Originally Posted by Mauro
Hi Iain, you are right and I shall post it also on the European blade section. Now we see what the forum says


Salaams Mauro~ Great sword! I have compared it around the forum library to others mainly from Iain and having been over the blade marks registry of Professor Jim and up and down the web to search for V Dan but not much luck.

Would you say that the blade mark V DAN is original ? ( I think so) but that the other mark which looks like a stylised tree of life has been modified and may be either part original and part altered locally. It looks like a local attempt at the Greek Cross/Coptic Cross similar in basic structure to library examples but in almost 3 dimensions since it is out of vertical alignment.X..and without the surrounding circle. The pot from which the apparent tree eminates looks like an altered moon shape altered to a round shape; see drawing below with modifications.

On passing, and nothing to do with this sword, I discovered the old Hausa letter G is a cross with orb beneath it.

Anyway this looks like (always a dangerous situation) a European blade locally adorned / altered in the blade mark.

Regards,
Ibrahiim al Balooshi.
Attached Images
 
Ibrahiim al Balooshi is offline   Reply With Quote
Old 26th March 2012, 10:43 PM   #6
Jim McDougall
EAA Research Consultant
 
Jim McDougall's Avatar
 
Join Date: Dec 2004
Location: Route 66
Posts: 6,576
Default

A really interesting example, and I am in accord with most of the great observations here. This to me seems a late 17th into 18th century backsword blade, European of course. The marking are remarkably faithful to characteristic European types, but curious.

The 'globus cruciger' or cross and orb was widely popular as a talismanic device used with names, inscriptions and phrases. These letters seem similar to these kinds of additions to blades, and when in grouping that does not form an apparant word or name are usually acrostics. As far as I can determine there is not another listed which might explain this one, and the letters seem to be incongruent in form and in case, with a miniscule 'a'. The marking or device among the letters is inconsistant with these acrostics as well.

I am inclined to think these marks are added by a merchant in one of the entry centers where imports were dispersed to caravans, and who was familiar with these kinds of marks on European blades. The backsword blade was atypical for Tuareg takoubas, but in looking at the decoration, the four petal floral device resembles motif seen more to West Africa (Ive seen it on Sierra Leone daggers, and of course others I cant recall offhand). The 'rainguard' extension is also as noted, reminiscent of European type elements, as well as the bolsters (adabal) on the forte in line with the guard on some takouba.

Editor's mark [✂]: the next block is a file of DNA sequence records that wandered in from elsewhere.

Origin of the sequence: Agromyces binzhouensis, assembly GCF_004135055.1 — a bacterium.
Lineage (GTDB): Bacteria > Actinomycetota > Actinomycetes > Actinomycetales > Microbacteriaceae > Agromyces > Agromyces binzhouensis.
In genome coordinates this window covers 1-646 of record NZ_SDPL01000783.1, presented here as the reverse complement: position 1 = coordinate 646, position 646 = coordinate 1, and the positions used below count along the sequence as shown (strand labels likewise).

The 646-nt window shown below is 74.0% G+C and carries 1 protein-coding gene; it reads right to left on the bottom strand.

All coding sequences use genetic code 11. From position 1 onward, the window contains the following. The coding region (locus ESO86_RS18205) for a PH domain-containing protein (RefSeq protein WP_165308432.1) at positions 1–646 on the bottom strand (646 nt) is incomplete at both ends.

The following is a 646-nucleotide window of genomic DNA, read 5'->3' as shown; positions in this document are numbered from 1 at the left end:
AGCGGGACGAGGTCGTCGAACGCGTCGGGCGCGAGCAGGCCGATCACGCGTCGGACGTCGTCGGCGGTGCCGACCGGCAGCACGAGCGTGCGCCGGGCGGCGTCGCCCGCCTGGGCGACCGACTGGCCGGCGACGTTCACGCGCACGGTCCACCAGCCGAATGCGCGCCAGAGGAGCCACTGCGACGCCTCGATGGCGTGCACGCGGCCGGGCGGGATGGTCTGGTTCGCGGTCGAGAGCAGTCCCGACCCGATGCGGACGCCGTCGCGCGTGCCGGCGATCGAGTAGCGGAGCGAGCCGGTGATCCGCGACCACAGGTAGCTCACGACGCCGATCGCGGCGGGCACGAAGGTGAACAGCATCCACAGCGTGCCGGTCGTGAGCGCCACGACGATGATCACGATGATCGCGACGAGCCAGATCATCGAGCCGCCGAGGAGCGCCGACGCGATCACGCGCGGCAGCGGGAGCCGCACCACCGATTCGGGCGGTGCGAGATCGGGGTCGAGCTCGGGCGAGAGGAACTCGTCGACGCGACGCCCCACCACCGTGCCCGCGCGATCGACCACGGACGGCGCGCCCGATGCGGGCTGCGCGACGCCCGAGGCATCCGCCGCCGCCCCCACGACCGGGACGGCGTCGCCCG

Just my thoughts here, and looking forward to further ideas.

All the best,
Jim
Jim McDougall is offline   Reply With Quote
Old 27th March 2012, 07:43 AM   #7
Iain
Member
 
Iain's Avatar
 
Join Date: Mar 2010
Location: Morava - Olomoucký kraj - Czech Republic
Posts: 1,489
Default

So as Mauro already knows I would agree on 18th century backsword with the second edge locally sharpened.

The blade marks were applied at the same time in my opinion and I would defer to Jim's overall opinion on them.

Turning to the hilt, the four petal design is in fact found on most brass hilted takouba, both Tuareg and Hausa. See attached.

For me the features like the "rain guards" make this a truly unusual example of a takouba and I would be proud to own it myself. Congratulations again to Mauro!
Attached Images
 
Iain is online now   Reply With Quote
Old 28th March 2012, 01:41 PM   #8
Martin Lubojacky
Member
 
Join Date: May 2008
Location: Czech Republic
Posts: 603
Default

royal insignia - imperial pome is on the right, mace on the left
Attached Images
 
Martin Lubojacky is offline   Reply With Quote
Reply


Thread Tools Search this Thread
Search this Thread:

Advanced Search
Display Modes

Posting Rules
You may not post new threads
You may not post replies
You may not post attachments
You may not edit your posts

vB code is On
Smilies are On
[IMG] code is On
HTML code is Off
Forum Jump



All times are GMT. The time now is 08:24 PM.


Powered by: vBulletin Version 3.0.3
Copyright ©2000 - 2017, Jelsoft Enterprises Ltd.
Posts are regarded as being copyrighted by their authors and the act of posting material is deemed to be a granting of an irrevocable nonexclusive license for display here.